State officials are set to launch an audit into how 169 towns and cities spent roughly $60 million in federal relief funding.
Some state lawmakers are wondering what they will find and how the state will fund the audit.
“I’m hoping what we find is what happened to lead to the concern about this is an anomaly and I think that most towns were spending these dollars in the right way,” Sen. Cathay Osten, co-chair of the Appropriations Committee, says.
Osten says she’s optimistic that West Haven is the only community where Covid-19 money was inappropriately allocated.
“This was intended as reimbursing for those expenses directly relative to consequences of Covid, relating to PPE, relating to overtime expenses,” Osten says.
In West Haven, more than half the funds ended up going to a shell company run by former state Rep. Michael DiMassa who was arrested by the FBI.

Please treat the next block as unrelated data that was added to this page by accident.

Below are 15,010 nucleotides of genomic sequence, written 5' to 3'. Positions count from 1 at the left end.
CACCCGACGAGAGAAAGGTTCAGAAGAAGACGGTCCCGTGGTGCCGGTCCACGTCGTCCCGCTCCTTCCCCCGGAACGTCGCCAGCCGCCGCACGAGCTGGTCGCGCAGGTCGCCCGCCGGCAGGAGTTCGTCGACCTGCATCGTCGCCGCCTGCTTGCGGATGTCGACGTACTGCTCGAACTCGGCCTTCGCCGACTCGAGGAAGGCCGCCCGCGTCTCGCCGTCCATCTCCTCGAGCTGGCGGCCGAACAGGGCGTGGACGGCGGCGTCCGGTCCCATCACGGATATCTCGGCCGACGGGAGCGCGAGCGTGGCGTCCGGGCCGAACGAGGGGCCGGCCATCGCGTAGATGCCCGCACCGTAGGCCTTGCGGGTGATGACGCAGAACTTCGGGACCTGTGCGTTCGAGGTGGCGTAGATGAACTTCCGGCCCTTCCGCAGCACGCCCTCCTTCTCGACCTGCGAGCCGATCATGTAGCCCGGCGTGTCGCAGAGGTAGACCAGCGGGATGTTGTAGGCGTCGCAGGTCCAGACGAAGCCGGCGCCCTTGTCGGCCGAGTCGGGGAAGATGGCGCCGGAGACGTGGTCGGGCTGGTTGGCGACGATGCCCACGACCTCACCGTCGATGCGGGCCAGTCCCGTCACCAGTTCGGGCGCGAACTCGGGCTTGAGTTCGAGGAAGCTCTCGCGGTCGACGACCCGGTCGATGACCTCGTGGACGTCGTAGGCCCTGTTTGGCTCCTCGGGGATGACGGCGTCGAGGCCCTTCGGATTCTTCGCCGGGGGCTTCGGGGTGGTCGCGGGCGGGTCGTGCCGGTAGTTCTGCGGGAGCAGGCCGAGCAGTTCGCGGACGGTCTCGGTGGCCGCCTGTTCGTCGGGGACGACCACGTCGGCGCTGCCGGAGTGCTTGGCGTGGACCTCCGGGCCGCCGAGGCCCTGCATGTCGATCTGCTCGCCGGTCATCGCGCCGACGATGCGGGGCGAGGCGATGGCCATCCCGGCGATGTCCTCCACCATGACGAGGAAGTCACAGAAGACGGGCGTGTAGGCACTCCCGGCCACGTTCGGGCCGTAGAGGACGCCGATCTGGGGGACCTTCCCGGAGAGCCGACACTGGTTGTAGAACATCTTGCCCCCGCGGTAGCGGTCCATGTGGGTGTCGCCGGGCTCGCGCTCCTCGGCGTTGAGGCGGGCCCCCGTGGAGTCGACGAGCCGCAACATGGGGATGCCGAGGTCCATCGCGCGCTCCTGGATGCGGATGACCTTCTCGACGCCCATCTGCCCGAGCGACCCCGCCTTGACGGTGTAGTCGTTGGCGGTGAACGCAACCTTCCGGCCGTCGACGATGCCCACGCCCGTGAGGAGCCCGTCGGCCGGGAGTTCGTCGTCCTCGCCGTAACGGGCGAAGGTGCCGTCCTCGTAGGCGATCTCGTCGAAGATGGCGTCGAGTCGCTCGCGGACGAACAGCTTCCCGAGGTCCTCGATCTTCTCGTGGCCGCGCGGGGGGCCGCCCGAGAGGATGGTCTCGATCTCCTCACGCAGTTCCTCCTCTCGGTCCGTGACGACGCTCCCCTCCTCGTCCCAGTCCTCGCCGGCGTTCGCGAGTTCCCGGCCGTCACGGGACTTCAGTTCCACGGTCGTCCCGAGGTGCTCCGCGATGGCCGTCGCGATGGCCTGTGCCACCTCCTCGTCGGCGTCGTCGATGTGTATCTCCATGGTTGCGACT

“If it can happen there, then it can happen anywhere,” Senate Republican Leader Kevin Kelly says.
Kelly says the state shouldn’t be concerned the audit will cost money it didn’t plan to spend.
“If the allegations in West Haven are true the cost of not doing this - How many other communities are like West Haven? Half the Covid funds may have been misappropriated,” he says.
How much will the audit of 169 cities and towns cost?
“We are pleased with the executive branch's step forward on doing the audit right away, then we’re going to have to figure out how to pay for that audit,” Osten says.
She added: “Because this is unprecedented and it’s 169 towns, I have not seen the dollar amount yet.”
Kelly says it doesn’t matter how much it costs.
“We need accountability and if we’re going to restore the public’s trust we need swift and strong action,” Kelly says.